Lyndon B. Johnson photo

Remarks Upon Signing the Military Pay Bill.

August 12, 1964

Mr. Secretary, Members of the Congress, ladies and gentlemen:

One hundred sixty-three years ago, in his first message to Congress, President Thomas Jefferson said, "We should at every session of Congress continue to amend the defects... in the laws for regulating the militia . . ." And, he added, "until we can say we have done everything for the militia which we could do were an enemy at our door."

This 88th Congress, like the 87th Congress, has followed that advice. In 1961 and 1962, last year and now this year, much has been done to show our uniformed citizens a fuller measure of the respect that they have earned. Quarters allowances were increased. Management of military family housing has been completely reorganized. Less than 1 year ago, for the first time in 5 years, military pay was increased by more than 14 percent.

By this bill, which I am signing today, still another increase will go into effect September 1. These efforts reflect our historic trust of our professional military men.

For 188 years the American in uniform has been bent upon peace and the preservation of democracy. The world respects him as a fighting man. His fellow countrymen respect him as a thinking man.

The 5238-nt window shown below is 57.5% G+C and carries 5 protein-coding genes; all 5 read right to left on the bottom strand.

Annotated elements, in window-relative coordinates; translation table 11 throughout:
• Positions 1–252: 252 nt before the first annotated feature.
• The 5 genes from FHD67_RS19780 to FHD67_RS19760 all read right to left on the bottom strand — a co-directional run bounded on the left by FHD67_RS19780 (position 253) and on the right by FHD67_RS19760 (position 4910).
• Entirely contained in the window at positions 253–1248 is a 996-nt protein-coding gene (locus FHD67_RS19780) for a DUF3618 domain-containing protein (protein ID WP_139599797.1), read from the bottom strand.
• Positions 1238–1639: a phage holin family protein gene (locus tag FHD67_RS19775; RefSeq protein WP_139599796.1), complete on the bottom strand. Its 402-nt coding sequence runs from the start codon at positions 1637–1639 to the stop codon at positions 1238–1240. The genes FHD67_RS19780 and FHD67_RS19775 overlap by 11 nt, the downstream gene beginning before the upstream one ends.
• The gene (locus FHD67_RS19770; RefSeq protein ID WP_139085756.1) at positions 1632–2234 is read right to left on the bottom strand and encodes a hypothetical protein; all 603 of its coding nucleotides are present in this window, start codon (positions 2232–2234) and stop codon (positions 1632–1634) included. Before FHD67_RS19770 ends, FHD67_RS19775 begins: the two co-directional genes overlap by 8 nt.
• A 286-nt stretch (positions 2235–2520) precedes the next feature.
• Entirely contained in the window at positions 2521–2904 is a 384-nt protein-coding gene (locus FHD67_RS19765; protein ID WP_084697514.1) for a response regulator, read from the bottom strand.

This measure is an answer to those who would libel his loyalty to our civilian society or slander his sense of responsibility for the trust he bears to all mankind.

We need and we want our most able men at all grades to make the military a profession. We want them to be able to know their service to America's defense will not be a disservice to their families' dignity.

We cannot promise, and they do not ask, assurance of comfort. None can know what tomorrow may require of any of us or all of us. But we can promise, and our citizens in uniform may expect, that we shall provide them with:

--the best and most modern arms available in this world,

--the support of the most stable free Government and successful united society in the world,

--the strength of the most prosperous and vigorous free economy in the world, and

--the incalculable asset of responsible national policies and purposes which inspire other peace-loving nations to send their sons to stand beside ours in the common cause of freedom around the world.

I am pleased to be able to in person congratulate many of the Members of Congress who are responsible for this legislation and certainly some of the leaders in formulating it.

I am proud that they could come here this morning to meet with the representatives of the services, the Joint Chiefs, the distinguished Secretaries of the Services, the Under Secretary of Defense, and Secretary McNamara himself.

I am proud now, in their presence to sign into law at this time this bill which I think the services so deserve.

Note: The President spoke at 10 a.m. in the Cabinet Room at the White House. In his opening words he referred to Secretary of Defense Robert S. McNamara.

The military pay bill as enacted is Public Law 88-422 (78 Stat. 395).

Lyndon B. Johnson, Remarks Upon Signing the Military Pay Bill. Online by Gerhard Peters and John T. Woolley, The American Presidency Project https://www.presidency.ucsb.edu/node/242018

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